Luke 15;:1-10 “Now the tax collectors and sinners were all gathering around to hear Jesus. But the Pharisees and the teachers of the law muttered, ‘This man welcomes sinners and eats with them.’ Then Jesus told them this parable: ‘Suppose one of you has a hundred sheep and loses one of them. Doesn’t he leave the ninety-nine in the open country and go after the lost sheep until he finds it? And when he finds it, he joyfully puts it on his shoulders and goes home. Then he calls his friends and neighbors together and says, Rejoice with me; I have found my lost sheep. I tell you that in the same way there will be more rejoicing in heaven over one sinner who repents than over ninety-nine righteous persons who do not need to repent.'”
Religious pride is a nasty thing. This parable neatly contrasts the heart of God with the heart of the self-righteous. All the Pharisees and teachers of the law could see was what their hard hearts condemned – sinners and Jesus associating with them. God in contrast seeks out lost sinners. God rejoices with His host in heaven when one sinner repents. God has a heart for the lost, for the sinners and the broken people of this world. Self-righteous people don’t. Yet, God has a heart for the self-righteous too.
Sin is sin. Lustful excess of the flesh doesn’t stink more than a pride puckered heart clenched tightly around its own overvalued sense of self as far as God is concerned. What we tend to forget is that the self-righteous need saving as well. And the self-righteous are very hard of hearing believing that there is nothing wrong with them. God has a heart for both kinds of sinner. The Book of Jonah illustrates this reality.
Jonah ran from God’s call to go an preach to the sinners of the great city of Nineveh. It’s easy to think that Jonah ran from God’s call because he was afraid of getting beat up and abused by the ‘good’ citizens of Nineveh. But when the people of Nineveh from their king to the least of them repented, we discover Jonah’s real reason; “But it displeased Jonah exceedingly, and he was very angry. And he prayed unto the LORD, and said, I pray thee, O LORD, was not this my saying, when I was yet in my country? Therefore I fled before unto Tarshish: for I knew that thou art a gracious God, and merciful, slow to anger, and of great kindness, and repentest thee of the evil.” (Jonah 4:1,2)
Jonah didn’t want to go to Nineveh because he didn’t want to see the people of Nineveh saved and he knew God would not destroy them if they repented. Jonah thought he was better than the people of Nineveh and judged them to be undeserving of God’s grace; “. . . he did not want God’s mercy and grace to be showered on the people of Nineveh! They were Israel’s enemies, and he did not want to have anything to do with bringing them good things from God. These pagan Assyrians were more receptive to God’s will than Jonah was.” (Foreunner Commentary)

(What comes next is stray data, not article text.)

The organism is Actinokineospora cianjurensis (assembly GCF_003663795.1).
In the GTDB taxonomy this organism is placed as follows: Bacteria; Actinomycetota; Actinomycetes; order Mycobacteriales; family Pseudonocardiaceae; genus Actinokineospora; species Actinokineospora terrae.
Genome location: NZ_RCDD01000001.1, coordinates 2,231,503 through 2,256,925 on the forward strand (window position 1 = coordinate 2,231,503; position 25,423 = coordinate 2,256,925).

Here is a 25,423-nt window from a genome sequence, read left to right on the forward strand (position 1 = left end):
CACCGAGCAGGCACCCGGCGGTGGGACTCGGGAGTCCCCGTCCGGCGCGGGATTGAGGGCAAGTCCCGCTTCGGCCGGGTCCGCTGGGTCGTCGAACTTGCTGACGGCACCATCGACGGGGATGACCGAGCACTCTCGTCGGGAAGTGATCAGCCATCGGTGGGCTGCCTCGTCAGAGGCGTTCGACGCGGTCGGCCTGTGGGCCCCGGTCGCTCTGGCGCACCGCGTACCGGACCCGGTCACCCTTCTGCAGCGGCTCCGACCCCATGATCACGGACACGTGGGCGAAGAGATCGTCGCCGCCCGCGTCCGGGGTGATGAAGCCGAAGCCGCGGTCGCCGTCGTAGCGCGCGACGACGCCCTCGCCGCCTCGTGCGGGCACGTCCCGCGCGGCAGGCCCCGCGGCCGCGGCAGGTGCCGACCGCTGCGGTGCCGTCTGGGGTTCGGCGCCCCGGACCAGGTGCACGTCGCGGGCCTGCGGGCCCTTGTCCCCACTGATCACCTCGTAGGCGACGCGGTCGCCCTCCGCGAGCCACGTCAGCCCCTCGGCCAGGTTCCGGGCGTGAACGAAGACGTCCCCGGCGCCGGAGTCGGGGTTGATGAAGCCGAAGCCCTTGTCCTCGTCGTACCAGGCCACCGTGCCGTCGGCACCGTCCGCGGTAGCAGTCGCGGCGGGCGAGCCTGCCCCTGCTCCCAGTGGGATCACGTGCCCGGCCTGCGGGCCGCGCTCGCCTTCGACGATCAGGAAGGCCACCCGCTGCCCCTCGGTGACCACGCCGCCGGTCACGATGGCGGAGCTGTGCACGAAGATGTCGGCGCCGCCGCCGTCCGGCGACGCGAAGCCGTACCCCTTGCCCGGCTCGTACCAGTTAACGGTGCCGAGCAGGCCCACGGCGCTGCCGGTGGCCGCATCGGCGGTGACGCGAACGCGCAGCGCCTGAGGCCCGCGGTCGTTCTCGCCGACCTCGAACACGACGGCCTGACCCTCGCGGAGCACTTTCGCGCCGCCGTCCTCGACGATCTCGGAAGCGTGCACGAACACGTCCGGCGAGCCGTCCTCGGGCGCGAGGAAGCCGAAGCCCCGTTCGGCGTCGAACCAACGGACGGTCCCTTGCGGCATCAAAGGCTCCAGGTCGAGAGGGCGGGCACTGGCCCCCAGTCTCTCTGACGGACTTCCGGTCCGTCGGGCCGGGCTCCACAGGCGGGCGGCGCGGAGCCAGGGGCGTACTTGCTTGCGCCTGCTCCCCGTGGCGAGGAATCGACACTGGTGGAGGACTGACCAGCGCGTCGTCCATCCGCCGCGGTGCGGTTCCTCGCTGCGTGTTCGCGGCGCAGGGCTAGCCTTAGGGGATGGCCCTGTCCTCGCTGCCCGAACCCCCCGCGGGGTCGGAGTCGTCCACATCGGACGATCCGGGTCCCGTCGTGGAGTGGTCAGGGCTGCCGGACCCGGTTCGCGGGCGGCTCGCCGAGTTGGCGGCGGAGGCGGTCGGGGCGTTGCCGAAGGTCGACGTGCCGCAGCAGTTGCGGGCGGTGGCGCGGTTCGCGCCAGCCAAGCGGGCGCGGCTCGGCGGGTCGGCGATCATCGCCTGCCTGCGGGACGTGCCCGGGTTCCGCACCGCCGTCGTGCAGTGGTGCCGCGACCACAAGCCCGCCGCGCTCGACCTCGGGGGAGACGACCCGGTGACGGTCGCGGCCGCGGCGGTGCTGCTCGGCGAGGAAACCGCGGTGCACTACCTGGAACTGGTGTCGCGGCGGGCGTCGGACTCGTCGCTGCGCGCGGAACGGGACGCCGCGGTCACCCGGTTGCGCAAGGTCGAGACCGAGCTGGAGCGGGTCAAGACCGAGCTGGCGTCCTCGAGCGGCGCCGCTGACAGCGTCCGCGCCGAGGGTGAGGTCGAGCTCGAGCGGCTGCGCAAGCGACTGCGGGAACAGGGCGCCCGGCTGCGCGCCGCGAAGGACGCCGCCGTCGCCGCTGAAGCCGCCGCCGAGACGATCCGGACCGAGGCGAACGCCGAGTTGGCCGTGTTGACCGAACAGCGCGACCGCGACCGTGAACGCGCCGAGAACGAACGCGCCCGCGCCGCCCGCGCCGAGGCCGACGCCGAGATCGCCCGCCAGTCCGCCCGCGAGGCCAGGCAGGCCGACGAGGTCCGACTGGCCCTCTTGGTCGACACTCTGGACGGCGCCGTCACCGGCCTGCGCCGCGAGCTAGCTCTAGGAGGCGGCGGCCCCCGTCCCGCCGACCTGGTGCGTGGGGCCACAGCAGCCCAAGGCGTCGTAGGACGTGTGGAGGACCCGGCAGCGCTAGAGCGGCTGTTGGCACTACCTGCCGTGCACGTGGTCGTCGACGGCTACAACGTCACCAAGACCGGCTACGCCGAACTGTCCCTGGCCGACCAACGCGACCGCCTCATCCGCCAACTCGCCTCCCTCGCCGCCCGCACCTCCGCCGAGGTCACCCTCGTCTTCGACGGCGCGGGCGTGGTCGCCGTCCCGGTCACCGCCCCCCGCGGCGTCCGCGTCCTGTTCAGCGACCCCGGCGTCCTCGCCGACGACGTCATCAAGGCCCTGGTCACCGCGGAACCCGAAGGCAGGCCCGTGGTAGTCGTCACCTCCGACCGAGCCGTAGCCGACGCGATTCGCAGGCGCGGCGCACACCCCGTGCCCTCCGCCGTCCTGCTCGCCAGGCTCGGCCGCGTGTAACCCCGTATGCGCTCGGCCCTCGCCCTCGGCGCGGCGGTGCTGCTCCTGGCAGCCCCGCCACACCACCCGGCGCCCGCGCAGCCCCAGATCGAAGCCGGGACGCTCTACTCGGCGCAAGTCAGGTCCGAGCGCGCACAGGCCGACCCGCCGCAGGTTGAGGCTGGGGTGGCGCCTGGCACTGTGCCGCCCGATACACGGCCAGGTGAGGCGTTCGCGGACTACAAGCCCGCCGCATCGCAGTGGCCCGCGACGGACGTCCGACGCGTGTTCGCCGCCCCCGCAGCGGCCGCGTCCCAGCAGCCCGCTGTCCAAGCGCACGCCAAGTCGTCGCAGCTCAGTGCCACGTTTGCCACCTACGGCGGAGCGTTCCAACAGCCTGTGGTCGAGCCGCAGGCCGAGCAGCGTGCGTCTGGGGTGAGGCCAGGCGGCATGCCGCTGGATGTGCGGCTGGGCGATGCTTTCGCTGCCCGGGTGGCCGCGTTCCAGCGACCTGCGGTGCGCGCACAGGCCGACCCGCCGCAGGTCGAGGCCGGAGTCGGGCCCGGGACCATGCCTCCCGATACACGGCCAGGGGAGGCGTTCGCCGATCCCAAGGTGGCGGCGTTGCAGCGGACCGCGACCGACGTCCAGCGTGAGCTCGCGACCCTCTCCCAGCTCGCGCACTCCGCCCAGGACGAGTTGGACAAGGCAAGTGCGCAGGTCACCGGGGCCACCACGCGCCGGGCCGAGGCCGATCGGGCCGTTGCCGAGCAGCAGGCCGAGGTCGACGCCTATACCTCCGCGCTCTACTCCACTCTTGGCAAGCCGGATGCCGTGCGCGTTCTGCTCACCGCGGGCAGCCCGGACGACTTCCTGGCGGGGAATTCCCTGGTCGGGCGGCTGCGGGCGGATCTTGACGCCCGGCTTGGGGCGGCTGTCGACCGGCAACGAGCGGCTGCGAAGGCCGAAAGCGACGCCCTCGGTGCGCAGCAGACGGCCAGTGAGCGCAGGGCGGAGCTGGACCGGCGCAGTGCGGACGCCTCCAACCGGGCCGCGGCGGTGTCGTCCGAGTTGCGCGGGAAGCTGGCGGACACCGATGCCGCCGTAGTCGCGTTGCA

Did God blast Jonah for his uncharitable heart and self-righteousness in judging? When Jonah went off to sulk God ministered to him; “And the LORD God prepared a gourd, and made it to come up over Jonah, that it might be a shadow over his head, to deliver him from his grief. So Jonah was exceeding glad of the gourd.” (Jonah 4:6) Jonah loved the gourd because it made him feel good. The next morning God caused the gourd to die and a harsh hot wind to blow that made Jonah miserable.
God used the gourd to teach Jonah a lesson for when the gourd vine died Jonah was angry because he liked it; “Then said the LORD, Thou hast had pity on the gourd, for the which thou hast not laboured, neither madest it grow; which came up in a night, and perished in a night: And should not I spare Nineveh, that great city, wherein are more then sixscore thousand persons that cannot discern between their right hand and their left hand; and also much cattle?” (Jonah 4:10,11) Jonah had a heart for that which made him feel good. But God had a heart for the sinners of Nineveh and his self-righteous messenger.
Obedience to God’s will overcomes a lot of sin. Even a self-righteous person struggling with his or her religious pride can find salvation in it. Jonah ran from God, spent three days and nights in the belly of a fish, repented and struggled with his character flaws yet his submission saved him. But we have to be obedient to the righteous will of God not the things that make us feel good or look good. Jesus warned us that in the end we will all face His judgement; “The men of Nineveh will stand up at the judgment with this generation and condemn it; for they repented at the preaching of Jonah, and now one greater than Jonah is here.” (Luke 11:32)
Thank you God, that you didn’t consider the people of Nineveh a lost cause. Thank you Jesus that God has a heart for people like Jonah and me! He has a heart for us all!
Praise the Lord!